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Having done a few that are working, this is what I did.
Unplug the batteries (for saftey reasons of the electronics).
unplug the pcm and and remove any screws holding it in the firewall.
unscrew some of the wheel well plastic and use and pry bar to pry it out of the way of the pcm sliding out of the firewall. Be careful not to bend your fender.
Once the pcm is removed, make sure you are statically discharged (touch a ground source). Remove the screws and open it up. On one end you'll have electrical connections that look like old school nintendo and atari catridges. Use a razor blade to CAREFULLY remove the wax. clean up any residual wax with rubbing alcohol. Use the razor blade to rub some of the 'silver' off of the connections. Drag the razor blade over the connections so that it is NOT cutting into it. Once that has lost its effectiveness, use a small flat blade screwdriver (think eyeglases, etc.) to rub as much of the remaining 'silver' off as you can. You'll have to do each contact individually. Do both sides of the PCM. You want to expose as much copper on the contacts as you can.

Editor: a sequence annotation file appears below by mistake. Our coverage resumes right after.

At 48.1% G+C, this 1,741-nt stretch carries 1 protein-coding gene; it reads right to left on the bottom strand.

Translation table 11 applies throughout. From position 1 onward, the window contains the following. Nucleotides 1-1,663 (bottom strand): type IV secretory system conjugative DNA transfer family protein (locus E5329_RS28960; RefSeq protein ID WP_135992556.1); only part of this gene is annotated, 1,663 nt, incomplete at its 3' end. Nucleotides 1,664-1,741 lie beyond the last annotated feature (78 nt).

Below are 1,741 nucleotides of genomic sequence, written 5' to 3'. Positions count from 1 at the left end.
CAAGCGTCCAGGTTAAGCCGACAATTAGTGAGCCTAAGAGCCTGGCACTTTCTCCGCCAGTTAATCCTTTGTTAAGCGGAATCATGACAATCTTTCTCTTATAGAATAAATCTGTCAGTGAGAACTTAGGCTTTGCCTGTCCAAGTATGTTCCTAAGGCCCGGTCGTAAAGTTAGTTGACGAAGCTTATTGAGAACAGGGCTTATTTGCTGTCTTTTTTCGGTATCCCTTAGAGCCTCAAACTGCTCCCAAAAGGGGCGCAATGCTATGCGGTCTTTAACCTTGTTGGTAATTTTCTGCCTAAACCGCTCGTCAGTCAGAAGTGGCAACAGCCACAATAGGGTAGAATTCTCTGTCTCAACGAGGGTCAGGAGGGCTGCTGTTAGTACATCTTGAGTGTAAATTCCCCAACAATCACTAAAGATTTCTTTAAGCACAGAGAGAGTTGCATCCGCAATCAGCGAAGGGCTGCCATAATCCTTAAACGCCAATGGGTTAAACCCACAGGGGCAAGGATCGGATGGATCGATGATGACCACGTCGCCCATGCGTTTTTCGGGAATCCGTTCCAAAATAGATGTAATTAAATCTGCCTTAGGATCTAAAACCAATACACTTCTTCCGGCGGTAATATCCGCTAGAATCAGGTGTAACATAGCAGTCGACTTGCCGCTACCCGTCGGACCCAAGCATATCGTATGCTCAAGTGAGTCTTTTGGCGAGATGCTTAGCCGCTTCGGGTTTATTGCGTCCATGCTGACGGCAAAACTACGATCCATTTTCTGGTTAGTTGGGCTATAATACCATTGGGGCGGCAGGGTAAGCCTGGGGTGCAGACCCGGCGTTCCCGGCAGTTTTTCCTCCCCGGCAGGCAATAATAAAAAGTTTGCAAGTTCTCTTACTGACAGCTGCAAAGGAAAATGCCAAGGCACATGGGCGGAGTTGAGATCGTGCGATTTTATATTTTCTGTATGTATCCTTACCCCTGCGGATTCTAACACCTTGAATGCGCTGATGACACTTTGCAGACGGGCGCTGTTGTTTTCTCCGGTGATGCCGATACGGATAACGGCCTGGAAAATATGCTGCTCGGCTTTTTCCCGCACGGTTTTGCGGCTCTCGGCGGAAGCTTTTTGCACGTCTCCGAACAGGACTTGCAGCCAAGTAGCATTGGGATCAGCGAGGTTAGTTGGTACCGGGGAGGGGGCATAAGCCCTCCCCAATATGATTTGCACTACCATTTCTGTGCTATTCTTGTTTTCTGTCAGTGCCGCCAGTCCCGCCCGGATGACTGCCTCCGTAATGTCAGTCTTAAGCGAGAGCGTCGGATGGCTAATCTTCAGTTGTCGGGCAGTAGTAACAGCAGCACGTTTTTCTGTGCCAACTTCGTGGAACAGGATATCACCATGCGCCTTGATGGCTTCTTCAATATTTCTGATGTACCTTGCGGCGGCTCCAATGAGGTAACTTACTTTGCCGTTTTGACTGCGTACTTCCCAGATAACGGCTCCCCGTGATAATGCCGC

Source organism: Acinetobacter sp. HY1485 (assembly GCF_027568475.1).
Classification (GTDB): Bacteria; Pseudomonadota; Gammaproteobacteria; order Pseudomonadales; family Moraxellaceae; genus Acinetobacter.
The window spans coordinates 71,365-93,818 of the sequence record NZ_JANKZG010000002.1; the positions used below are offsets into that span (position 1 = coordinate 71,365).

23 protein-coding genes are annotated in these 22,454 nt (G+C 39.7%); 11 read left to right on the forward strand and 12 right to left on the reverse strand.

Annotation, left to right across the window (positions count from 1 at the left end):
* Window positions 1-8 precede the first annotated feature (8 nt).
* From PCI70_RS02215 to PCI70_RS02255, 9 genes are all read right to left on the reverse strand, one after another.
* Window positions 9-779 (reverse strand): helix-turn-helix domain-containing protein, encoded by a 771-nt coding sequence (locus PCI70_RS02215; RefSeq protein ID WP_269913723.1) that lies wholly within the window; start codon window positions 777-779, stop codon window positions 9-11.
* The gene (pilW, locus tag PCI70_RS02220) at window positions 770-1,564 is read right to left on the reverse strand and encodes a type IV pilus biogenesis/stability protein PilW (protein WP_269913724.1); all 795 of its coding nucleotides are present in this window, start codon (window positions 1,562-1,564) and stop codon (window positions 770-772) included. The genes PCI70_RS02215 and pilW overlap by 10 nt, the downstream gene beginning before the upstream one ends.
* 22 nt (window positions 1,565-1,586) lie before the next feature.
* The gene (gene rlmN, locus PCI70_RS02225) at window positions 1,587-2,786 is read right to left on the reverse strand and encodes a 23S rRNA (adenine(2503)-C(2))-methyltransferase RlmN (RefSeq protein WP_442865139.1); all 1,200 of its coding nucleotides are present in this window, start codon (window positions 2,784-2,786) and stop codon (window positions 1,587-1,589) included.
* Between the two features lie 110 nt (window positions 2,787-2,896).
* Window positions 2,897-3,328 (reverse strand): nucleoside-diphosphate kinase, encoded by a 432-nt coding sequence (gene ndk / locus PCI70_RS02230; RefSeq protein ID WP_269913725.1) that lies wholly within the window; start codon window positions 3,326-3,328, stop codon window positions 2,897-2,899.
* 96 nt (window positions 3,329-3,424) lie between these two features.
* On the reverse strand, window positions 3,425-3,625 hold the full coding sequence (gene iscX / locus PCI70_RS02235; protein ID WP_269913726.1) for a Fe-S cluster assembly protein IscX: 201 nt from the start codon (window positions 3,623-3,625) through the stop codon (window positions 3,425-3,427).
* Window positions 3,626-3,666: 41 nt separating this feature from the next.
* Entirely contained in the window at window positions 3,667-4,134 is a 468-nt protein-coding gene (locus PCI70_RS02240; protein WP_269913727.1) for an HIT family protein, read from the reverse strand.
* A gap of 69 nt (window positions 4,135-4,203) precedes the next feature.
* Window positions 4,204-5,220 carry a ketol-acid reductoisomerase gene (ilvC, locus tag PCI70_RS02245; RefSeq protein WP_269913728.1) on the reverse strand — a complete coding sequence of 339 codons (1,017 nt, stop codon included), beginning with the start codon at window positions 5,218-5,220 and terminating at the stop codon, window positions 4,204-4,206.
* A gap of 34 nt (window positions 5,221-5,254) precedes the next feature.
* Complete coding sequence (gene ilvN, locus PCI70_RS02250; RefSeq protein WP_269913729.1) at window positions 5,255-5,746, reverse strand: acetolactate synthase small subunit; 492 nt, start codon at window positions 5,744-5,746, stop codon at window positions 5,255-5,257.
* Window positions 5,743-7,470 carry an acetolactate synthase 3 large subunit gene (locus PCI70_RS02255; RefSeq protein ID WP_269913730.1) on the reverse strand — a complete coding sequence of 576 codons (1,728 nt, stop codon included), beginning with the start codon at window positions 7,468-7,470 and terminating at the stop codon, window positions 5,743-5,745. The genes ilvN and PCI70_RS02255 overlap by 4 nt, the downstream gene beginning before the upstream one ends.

Be careful not to slip and cut into the circuit board with anything as this may permanently damage it.
Connect the chip and it's controller. Remove the interior panel covering the parking brake. Start sliding the controller through the PCM's opening in the firewall. It should appear near the parking brake. Gently pull on the controller while someone else inserts the PCM back into the firewall. Be sure you put the PCM back in the same way it came out. Screw it in, reconnect the PCM and battery. Fire it up and test out the chip.